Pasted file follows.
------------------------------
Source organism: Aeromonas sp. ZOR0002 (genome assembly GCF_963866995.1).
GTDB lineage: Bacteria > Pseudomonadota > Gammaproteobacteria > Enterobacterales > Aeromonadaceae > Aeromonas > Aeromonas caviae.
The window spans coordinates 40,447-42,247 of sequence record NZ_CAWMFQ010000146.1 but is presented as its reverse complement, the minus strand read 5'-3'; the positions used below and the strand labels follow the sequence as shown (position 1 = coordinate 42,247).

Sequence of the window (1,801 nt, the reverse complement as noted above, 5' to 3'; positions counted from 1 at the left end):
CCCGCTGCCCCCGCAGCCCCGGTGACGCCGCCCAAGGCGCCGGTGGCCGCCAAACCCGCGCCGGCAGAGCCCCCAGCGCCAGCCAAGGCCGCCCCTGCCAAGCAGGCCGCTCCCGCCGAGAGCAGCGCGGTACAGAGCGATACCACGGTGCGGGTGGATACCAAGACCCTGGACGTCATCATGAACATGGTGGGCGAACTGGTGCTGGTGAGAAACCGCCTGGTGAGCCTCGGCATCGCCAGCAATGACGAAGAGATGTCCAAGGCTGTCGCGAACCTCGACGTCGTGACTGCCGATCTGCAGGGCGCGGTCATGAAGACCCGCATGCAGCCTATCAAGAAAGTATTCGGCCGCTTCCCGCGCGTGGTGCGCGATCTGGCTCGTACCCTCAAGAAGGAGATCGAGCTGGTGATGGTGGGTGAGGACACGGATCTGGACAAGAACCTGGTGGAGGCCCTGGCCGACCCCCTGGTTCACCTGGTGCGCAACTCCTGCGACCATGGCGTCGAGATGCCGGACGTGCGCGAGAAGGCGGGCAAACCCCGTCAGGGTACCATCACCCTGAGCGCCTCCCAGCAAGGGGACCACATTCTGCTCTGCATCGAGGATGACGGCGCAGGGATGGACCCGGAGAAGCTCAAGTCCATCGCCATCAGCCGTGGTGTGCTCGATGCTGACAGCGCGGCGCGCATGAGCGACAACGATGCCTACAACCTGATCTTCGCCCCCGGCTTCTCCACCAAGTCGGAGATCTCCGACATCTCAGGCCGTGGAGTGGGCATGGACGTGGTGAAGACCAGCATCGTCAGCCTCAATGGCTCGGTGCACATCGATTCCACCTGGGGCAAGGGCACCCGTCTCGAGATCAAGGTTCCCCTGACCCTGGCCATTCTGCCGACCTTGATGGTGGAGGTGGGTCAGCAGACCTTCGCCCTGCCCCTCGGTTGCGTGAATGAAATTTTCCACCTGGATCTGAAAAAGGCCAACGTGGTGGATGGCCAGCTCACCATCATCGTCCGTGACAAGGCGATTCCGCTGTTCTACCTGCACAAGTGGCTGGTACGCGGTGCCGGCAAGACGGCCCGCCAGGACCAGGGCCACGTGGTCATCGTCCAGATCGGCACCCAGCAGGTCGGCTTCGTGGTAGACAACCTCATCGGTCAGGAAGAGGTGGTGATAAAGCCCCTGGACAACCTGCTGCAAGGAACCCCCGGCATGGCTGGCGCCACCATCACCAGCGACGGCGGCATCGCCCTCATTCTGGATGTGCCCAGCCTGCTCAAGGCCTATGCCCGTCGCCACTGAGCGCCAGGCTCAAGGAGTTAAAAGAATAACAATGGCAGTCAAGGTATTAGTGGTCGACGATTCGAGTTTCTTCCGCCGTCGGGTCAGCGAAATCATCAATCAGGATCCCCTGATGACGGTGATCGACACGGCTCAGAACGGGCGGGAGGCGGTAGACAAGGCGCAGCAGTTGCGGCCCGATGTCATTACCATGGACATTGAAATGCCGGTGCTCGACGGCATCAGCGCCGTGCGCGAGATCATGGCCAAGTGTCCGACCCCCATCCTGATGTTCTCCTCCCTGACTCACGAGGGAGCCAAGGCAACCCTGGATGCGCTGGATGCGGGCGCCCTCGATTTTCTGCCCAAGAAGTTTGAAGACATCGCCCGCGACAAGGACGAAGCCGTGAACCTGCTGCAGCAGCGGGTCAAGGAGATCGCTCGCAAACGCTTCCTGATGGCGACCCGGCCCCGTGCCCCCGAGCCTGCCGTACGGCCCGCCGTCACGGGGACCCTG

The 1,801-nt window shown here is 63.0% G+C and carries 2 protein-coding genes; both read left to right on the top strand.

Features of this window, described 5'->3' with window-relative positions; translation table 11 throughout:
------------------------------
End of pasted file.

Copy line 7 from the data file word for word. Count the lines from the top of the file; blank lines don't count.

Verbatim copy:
Features of this window, described 5'->3' with window-relative positions; translation table 11 throughout: